NOEL KING, HOST:
As the coronavirus pandemic recedes in this country, more states have started to scale back how often they report what's happening with the virus. Some public health experts are worried about that. Here's NPR health correspondent Rob Stein.
ROB STEIN, BYLINE: As it became clear the vaccination campaign was finally beating back the virus, Jolianne Stone says Oklahoma decided it was time to cut back how often the state was updating its COVID dashboard.
JOLIANNE STONE: As our cases were trending downwards and our vaccination rates were increasing, it made more sense for us to go to weekly reporting for certain things like county-level data and hospitalizations and deaths.
STEIN: Oklahoma is one of at least two dozen states that have stopped doing daily tallies of how many people are catching the virus, how many people are ending up in a hospital, how many people are dying. Some stopped reporting anything over the weekend; others cut back to just a few times a week. Florida is just the latest state to go to just once a week like Oklahoma. Stone says this frees up harried public health workers to do other things, like dig deeper into cases and focus on more pressing issues.
STONE: Before, we were getting as little information as possible and trying to report that as fast as we could, and it just wasn't as accurate as we'd like it to be. And this allows our staff to focus on vaccination so that we could pull them to do vaccinations.
STEIN: But this is setting off alarms among some public health experts.
BETH BLAUER: One of the most troubling trends recently has been that states are making the decision to either slow or wind down their reporting efforts.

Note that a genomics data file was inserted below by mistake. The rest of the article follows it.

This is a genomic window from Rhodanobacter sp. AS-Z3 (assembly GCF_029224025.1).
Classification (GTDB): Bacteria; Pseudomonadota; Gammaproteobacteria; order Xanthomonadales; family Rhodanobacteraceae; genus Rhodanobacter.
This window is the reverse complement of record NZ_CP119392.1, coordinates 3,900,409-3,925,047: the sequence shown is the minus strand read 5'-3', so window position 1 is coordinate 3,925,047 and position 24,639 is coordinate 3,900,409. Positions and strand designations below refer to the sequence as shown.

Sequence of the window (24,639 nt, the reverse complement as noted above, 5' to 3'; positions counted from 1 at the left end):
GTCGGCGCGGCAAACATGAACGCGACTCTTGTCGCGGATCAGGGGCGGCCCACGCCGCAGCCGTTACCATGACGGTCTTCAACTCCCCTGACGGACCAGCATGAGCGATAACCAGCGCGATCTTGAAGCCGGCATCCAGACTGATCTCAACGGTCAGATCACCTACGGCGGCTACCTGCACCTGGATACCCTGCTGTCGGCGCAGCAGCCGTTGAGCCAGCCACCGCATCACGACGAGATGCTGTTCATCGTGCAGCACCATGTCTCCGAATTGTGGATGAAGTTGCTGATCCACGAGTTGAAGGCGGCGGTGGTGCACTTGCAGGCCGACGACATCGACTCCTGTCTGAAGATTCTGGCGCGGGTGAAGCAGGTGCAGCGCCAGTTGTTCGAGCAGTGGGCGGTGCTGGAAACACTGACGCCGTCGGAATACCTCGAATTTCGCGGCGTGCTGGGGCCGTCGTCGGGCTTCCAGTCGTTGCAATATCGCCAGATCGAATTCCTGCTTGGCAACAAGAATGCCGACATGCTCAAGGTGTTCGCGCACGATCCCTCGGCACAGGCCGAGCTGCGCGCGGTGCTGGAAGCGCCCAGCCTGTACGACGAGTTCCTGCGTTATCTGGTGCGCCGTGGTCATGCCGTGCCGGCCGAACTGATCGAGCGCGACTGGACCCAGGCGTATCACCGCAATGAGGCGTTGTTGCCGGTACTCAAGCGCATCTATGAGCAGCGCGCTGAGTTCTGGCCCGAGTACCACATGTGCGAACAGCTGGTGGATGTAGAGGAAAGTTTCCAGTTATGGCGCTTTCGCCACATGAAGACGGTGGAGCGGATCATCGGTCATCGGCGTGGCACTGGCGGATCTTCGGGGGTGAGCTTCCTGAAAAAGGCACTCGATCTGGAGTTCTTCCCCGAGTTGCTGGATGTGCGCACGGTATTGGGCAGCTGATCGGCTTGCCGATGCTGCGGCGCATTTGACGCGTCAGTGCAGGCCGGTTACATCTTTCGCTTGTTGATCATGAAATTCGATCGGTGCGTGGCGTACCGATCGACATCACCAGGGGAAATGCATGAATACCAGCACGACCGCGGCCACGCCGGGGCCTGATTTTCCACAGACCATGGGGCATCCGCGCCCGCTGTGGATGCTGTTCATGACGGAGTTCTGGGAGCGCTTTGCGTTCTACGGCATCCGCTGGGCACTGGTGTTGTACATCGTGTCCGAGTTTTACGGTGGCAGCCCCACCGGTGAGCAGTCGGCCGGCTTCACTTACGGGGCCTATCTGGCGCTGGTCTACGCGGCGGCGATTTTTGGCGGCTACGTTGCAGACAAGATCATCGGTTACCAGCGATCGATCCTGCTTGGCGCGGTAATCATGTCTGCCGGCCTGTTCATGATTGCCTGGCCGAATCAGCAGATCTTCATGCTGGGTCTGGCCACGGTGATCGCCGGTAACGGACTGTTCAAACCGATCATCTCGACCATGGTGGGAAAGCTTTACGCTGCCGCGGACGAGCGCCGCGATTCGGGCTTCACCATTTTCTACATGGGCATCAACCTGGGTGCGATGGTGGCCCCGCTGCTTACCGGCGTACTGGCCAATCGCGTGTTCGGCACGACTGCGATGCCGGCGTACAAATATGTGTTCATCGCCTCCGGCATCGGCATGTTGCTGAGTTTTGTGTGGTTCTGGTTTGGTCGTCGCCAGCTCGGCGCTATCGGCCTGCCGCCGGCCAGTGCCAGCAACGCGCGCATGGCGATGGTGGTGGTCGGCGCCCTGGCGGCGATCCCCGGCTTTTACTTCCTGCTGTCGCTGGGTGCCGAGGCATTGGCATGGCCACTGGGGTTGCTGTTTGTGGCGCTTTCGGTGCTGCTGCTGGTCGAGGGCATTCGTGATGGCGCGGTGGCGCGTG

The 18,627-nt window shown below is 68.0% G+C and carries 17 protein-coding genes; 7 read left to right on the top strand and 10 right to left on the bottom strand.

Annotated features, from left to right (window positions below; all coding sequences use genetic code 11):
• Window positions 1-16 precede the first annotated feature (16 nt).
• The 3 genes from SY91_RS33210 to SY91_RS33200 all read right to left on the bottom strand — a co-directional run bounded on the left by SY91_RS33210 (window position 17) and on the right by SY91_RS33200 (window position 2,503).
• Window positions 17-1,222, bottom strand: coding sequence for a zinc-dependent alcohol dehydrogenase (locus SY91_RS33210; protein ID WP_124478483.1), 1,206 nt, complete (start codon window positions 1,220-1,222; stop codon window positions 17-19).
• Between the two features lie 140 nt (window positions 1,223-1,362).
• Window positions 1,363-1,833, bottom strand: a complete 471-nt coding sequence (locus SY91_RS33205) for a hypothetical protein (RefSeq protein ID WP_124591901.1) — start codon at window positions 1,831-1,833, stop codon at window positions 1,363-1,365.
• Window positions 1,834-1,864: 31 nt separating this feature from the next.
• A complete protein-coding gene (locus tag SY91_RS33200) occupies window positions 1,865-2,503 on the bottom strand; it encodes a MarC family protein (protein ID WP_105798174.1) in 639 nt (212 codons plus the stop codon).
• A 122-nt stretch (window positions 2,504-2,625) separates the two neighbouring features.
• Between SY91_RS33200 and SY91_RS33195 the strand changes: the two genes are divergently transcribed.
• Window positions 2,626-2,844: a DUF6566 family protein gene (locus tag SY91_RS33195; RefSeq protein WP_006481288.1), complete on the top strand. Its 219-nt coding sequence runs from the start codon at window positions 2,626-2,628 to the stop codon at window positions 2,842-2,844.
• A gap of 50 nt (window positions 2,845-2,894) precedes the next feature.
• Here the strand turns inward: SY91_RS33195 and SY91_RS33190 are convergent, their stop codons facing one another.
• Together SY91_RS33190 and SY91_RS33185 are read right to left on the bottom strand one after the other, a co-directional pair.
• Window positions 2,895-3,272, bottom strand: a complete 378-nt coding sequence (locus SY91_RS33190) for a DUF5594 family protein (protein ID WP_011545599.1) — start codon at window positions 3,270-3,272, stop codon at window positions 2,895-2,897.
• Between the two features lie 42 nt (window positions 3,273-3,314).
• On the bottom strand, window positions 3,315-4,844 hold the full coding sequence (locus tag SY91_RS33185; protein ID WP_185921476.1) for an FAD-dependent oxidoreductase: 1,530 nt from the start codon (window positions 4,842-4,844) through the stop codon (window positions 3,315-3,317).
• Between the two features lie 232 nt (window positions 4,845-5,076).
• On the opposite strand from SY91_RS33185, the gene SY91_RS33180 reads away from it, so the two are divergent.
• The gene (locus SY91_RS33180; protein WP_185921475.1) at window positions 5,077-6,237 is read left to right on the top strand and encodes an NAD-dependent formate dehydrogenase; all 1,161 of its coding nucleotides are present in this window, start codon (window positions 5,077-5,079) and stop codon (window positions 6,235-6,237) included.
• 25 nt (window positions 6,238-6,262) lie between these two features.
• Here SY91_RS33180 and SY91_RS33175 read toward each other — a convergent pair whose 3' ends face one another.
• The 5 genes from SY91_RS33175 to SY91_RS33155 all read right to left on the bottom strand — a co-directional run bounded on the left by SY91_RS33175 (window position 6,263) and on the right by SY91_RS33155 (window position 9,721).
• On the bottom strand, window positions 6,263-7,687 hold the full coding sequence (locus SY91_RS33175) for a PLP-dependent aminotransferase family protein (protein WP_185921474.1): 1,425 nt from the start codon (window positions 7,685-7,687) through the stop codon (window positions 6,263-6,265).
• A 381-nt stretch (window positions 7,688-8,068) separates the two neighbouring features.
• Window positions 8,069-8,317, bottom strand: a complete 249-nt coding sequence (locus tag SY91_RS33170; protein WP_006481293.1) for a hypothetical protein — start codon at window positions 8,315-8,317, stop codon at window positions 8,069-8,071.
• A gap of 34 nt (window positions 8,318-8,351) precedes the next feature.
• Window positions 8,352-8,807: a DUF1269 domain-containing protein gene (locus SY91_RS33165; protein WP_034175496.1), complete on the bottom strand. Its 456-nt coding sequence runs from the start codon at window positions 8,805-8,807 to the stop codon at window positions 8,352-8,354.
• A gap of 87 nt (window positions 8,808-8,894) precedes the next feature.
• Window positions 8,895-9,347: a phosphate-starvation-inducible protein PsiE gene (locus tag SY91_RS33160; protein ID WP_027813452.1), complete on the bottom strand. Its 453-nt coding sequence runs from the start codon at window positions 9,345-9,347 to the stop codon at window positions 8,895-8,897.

STEIN: Beth Blauer helps run the Coronavirus Resource Center at Johns Hopkins, which became a leading source of information about the pandemic in the United States.
BLAUER: I think it's absolutely appropriate for us to celebrate the progress that we've made, but we still are very much navigating a pandemic. We haven't gotten to the point where we can stake victory.
STEIN: Blauer and others worry that cutting back on daily reporting could leave lots of places in the dark about new outbreaks until it's too late, especially in the many parts of the country where lots of people still haven't gotten vaccinated.
BLAUER: Without that kind of high fidelity full view of the information, we're going to end up really falling short in our ability to appropriately respond from a public health perspective.
STEIN: But state health officials like Karen Landers defend their decision. Landers is with the Alabama Department of Public Health.
KAREN LANDERS: We've had our finger on the pulse of this pandemic from the beginning in the state of Alabama. So we did not feel that this is going to change that response at all. We are going to continue to monitor very closely and respond expediently to the pandemic, as we have been from the beginning.
STEIN: And others agree it's time to think about monitoring COVID like the flu instead of counting every case. Here's Dr. Marcus Plescia, the chief medical officer of the Association of State and Territorial Health Officials.
MARCUS PLESCIA: I think it's time for a new approach to how we monitor the pandemic. I mean, things are very, very different now than they were six months ago.
STEIN: But others think it's just too soon, especially as more dangerous variants, like the one first spotted in India, are starting to spread more widely in this country. William Hanage is an epidemiologist at the Harvard T.H. Chan School of Public Health.
WILLIAM HANAGE: If you turn on the light, you can't see what's going on. Or if you only turn on the light every now and then, something nasty could be building and you wouldn't know until it was too late. So for goodness sakes, if there's one thing this virus has taught us, it's that it's not one of those movies where you think the villain is vanquished and then they come back and mount one last attack. Even though I think that we've got this virus pretty much licked, that doesn't mean that we can take our eye off the ball just yet.
STEIN: Hanage and others are especially worried about many Southern and Western states, which tend to be the ones cutting back on their reporting even though they're way behind on vaccinating people. Rob Stein, NPR News.
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